LA changes course on vaccine mandates, will accept exemptions

When City of Los Angeles employees request religious or medical exemptions to the city’s COVID-19 vaccination requirement, the requests are typically reviewed to ensure the exemption requests are valid.

But in a twist, the city ordered approval of all religious and medical exemptions to the vaccination mandate that were filed by city employees as of Jan. 31, according to a city memo reviewed by The Times.

Personnel department general manager Dana Brown sent a memo to department heads this week, asking them to “administratively approve all pending appeals from current employees” that were filed before Tuesday.

Waiver requests submitted thereafter will continue to be reviewed “on an individual basis and processed in accordance with vaccine waiver procedures,” the memo said.

About 4,900 employees will be affected by the change described in the memo, according to a source familiar with the city’s vaccine requirements who was not authorized to speak publicly. In all, more than 5,550 waivers were requested by city employees, according to the source.

Brown, in an email to The Times, said the executive employee relations committee voted to approve the policy at its Jan. 27 meeting. It doesn’t need city council approval, she said. The Employee Relations Executive Committee is made up of Mayor Karen Bass and four members of City Council.

At the same time, the city’s requirement that employees be vaccinated against COVID-19 remains in place, according to a memo Bass sent to department heads on Wednesday.

Representatives of the police and fire unions declined to comment on Friday. The police department and fire department have witnessed some of the most vocal protests in Los Angeles over the vaccination mandate, which was passed by the city council in 2021.

City firefighters and police sued the city, but lost in court. Others protested in different ways: A member of the fire department reportedly wiped his ass with a letter from the city ordering him to comply with the warrant.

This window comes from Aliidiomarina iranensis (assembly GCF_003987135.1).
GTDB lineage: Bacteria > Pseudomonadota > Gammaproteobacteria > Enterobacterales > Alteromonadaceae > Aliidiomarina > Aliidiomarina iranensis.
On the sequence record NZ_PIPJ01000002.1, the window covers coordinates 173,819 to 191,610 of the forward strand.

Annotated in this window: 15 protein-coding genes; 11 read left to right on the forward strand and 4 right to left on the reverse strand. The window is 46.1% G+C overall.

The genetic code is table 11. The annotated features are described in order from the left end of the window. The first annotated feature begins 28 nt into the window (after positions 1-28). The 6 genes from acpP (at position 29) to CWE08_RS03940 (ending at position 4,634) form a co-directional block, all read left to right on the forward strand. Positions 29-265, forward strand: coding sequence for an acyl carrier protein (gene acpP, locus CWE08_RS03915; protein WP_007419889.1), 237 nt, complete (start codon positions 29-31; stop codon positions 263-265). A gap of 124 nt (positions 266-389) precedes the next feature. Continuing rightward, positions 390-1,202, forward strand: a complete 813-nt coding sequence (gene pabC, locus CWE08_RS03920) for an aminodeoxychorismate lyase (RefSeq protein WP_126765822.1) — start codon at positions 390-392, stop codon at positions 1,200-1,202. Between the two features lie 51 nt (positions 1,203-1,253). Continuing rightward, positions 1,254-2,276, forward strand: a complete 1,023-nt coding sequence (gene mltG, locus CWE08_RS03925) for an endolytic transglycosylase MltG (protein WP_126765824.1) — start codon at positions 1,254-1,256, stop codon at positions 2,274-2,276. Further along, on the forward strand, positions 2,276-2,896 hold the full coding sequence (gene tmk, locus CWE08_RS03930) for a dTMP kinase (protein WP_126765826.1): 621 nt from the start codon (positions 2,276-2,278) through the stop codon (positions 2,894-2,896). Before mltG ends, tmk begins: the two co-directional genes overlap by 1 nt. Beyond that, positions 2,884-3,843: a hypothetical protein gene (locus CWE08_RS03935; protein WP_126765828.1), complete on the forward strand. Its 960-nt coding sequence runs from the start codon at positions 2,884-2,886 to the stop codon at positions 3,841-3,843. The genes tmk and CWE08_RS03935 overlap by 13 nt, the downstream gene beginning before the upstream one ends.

He resigned before the investigation into his actions was completed, LAFD spokeswoman Cheryl Getuiza said.

Getuiza said 335 employees had requested exemptions from the vaccination requirement by Tuesday. In all, nine were granted, she said.

Under the municipal mandate passed two years ago, employees with health conditions or “sincere religious beliefs” are exempt from vaccination but subject to regular testing. The rules in Los Angeles and elsewhere have led to a cottage industry helping workers explain their decisions to refuse vaccinations.

In some cases, the exemption requests included letters posted on the websites of evangelical churches, conservative legal groups and fee-paying organizations such as True Hope Ministry, according to a Times investigation.

This week’s policy, as described by the Personnel Department, will extend to “employees who have been denied a waiver request and who have been furloughed pending discharge,” according to Brown’s memo.

Personnel directors were also asked to reverse previous denials and resubmit them to the Exemption Review Committee for approval, according to the memo.

A representative for City Council Speaker Paul Krekorian, who serves on the employee relations executive committee, did not respond to a request for comment on the change.

Los Angeles Times

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